Getting a second opinion from your GP

Posted on December 11, 2017 by Guest Writer

Sometimes you don’t feel happy with a medical diagnosis or the advice you’ve been given by your GP and would like to hear the views of another medical expert. Many people feel unsure about their rights with regard to this and are unclear about the procedure, but there is plenty of good information available from NHS Choices and others about the routes to getting a second opinion.

Do you really need a second opinion?

One of the first steps to take is to consider whether you really need to see another doctor. As the NHS suggests, it’s advisable to ask your GP to go over the diagnosis again and explain anything you don’t understand. In cases where you don’t feel the diagnosis is correct, or you’d like to consider an alternative course of treatment, talk to your current GP or consultant first and see if you can come to an agreement before seeking another opinion.

Pros and cons of a second opinion

It’s a good idea to weigh up the advantages and disadvantages of getting a second opinion before asking for one. Let’s look at the advantages first:

  • If the second opinion matches the first you will feel more confident about the diagnosis and treatment.
  • You might find that the second doctor is easier to talk to and that also improves confidence.
  • You might be offered a newer treatment that the first doctor isn’t aware of or a wider selection of treatment options. And then there are the potential disadvantages:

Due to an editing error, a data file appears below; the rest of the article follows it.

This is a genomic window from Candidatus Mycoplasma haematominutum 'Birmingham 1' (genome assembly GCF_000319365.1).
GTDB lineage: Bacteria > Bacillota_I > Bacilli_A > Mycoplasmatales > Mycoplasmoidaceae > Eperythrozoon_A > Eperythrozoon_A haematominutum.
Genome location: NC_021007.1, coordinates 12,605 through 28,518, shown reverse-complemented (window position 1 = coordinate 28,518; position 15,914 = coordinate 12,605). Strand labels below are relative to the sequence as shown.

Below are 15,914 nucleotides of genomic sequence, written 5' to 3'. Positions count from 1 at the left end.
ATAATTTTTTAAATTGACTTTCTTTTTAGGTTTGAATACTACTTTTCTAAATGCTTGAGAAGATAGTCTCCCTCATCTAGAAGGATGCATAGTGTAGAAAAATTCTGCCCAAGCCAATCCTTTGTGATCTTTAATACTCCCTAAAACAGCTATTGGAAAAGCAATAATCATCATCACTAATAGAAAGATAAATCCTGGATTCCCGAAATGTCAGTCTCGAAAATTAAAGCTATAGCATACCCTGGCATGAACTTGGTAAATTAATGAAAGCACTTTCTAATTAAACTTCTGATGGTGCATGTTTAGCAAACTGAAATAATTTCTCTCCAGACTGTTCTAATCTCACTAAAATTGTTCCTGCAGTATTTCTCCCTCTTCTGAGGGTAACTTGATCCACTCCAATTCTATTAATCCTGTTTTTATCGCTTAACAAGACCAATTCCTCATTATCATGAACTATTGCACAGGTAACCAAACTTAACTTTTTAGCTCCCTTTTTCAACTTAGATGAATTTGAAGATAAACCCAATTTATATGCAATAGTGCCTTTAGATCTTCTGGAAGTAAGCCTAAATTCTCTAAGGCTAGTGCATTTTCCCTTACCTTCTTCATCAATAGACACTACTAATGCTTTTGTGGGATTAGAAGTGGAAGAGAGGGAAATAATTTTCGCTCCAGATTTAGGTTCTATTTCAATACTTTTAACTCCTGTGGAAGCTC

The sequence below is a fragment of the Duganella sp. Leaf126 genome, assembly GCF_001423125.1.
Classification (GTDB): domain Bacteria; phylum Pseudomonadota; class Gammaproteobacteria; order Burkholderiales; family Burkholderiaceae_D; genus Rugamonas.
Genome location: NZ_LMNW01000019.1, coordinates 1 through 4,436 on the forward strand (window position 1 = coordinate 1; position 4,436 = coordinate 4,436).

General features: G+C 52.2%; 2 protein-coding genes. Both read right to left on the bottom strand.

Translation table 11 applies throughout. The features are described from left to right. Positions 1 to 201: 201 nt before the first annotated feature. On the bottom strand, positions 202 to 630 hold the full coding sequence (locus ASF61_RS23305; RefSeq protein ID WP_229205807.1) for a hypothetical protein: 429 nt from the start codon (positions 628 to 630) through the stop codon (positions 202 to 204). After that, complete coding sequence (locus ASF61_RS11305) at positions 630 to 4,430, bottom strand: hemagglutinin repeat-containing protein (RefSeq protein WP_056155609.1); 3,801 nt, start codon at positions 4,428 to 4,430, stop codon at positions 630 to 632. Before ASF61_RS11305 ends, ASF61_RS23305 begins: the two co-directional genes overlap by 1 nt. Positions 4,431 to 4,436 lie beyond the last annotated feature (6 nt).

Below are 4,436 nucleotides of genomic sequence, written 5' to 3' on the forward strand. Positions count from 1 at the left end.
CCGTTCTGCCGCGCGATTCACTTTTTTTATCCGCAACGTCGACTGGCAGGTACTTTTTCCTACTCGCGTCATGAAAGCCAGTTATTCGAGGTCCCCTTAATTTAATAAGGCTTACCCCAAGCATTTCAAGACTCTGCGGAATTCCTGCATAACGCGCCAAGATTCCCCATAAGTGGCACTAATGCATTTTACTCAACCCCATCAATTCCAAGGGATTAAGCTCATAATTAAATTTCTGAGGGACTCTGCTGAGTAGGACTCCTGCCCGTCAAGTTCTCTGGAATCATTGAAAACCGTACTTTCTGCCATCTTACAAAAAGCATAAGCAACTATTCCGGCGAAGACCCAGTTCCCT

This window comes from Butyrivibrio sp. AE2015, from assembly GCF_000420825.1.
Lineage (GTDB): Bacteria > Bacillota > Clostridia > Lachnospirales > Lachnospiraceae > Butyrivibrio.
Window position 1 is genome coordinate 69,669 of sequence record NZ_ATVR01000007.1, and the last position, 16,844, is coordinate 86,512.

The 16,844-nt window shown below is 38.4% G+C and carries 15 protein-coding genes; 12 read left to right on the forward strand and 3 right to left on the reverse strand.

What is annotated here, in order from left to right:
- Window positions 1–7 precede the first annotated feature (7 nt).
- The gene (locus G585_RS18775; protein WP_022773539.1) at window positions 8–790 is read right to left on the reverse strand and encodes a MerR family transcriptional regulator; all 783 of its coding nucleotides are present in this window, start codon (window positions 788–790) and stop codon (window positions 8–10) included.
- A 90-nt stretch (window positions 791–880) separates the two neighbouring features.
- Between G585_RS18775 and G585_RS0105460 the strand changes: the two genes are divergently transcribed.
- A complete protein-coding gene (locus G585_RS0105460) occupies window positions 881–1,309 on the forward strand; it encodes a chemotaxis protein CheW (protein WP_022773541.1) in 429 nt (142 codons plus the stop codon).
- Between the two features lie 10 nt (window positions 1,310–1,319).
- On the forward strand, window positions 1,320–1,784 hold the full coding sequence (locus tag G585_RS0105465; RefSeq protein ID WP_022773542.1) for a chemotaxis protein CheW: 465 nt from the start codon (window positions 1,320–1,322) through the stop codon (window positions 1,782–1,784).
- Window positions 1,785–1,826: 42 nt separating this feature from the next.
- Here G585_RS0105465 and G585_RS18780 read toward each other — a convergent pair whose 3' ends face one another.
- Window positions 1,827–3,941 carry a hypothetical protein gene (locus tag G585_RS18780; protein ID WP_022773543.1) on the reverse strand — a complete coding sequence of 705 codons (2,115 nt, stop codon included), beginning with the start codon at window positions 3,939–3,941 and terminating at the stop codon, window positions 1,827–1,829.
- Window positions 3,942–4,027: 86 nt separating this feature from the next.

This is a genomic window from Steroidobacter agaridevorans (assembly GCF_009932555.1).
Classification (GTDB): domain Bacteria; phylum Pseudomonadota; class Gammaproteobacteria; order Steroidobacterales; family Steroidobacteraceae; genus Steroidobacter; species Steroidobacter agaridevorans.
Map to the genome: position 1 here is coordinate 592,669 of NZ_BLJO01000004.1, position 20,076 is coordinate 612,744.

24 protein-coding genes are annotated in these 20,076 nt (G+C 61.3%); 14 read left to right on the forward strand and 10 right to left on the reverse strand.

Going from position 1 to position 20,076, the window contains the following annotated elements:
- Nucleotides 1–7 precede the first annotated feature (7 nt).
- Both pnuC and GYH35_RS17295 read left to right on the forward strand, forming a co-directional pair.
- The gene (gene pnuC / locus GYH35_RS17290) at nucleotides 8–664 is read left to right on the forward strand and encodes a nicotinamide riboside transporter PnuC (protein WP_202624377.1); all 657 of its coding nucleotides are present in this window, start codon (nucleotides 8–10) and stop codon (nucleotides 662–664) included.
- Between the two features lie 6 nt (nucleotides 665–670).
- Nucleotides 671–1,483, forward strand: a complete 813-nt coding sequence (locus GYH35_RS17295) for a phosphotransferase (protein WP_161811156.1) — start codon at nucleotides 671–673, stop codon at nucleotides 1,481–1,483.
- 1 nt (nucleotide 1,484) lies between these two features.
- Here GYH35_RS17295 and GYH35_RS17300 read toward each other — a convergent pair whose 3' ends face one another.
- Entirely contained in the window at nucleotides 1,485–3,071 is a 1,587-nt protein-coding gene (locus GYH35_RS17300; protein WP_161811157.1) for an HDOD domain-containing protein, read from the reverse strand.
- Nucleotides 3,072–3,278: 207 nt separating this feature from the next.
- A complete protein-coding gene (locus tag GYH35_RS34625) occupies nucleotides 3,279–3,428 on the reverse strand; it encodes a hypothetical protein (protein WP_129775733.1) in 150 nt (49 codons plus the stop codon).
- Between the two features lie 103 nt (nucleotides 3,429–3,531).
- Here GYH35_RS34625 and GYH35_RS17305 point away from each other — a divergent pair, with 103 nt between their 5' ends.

• Waiting to get a second opinion may delay your treatment. In some cases this can be crucial.
  • You might be disappointed and disheartened if the second doctor gives you the same diagnosis as the first.
  • If you are offered alternative courses of treatment, it may be difficult and stressful making a choice.
  • The doctor asked to give a second opinion may not be based at a hospital near you, and if you choose their prescribed treatment you may have to travel to receive it.

How to get a second opinion

Getting a second opinion is relatively simple. To start with, if you are registered at a practice with several GPs, you can ask for an appointment with one of the other doctors. If this is not possible, the NHS suggests you consider re-registering at another practice.

Getting a second opinion from a specialist consultant is somewhat similar. The NHS suggests you talk to your consultant or the head of the hospital unit about your concerns.

However, the way the NHS is structured means that you will probably have to go back to your GP and ask them to refer you to another consultant. If your GP agrees to refer you, they will inform the new consultant that you’re seeking a second opinion. Unfortunately your GP is not legally obliged to refer you, so if you have any difficulties obtaining a referral finding a new GP is probably the best way forward.

Finally, family members, or a carer, can also request a second opinion on a patient’s behalf providing the patient has given their consent. They will need to be armed with all the relevant information, but this is a beneficial solution in cases where the person is unable for whatever reason to fully comprehend the diagnosis and give consent to the treatment.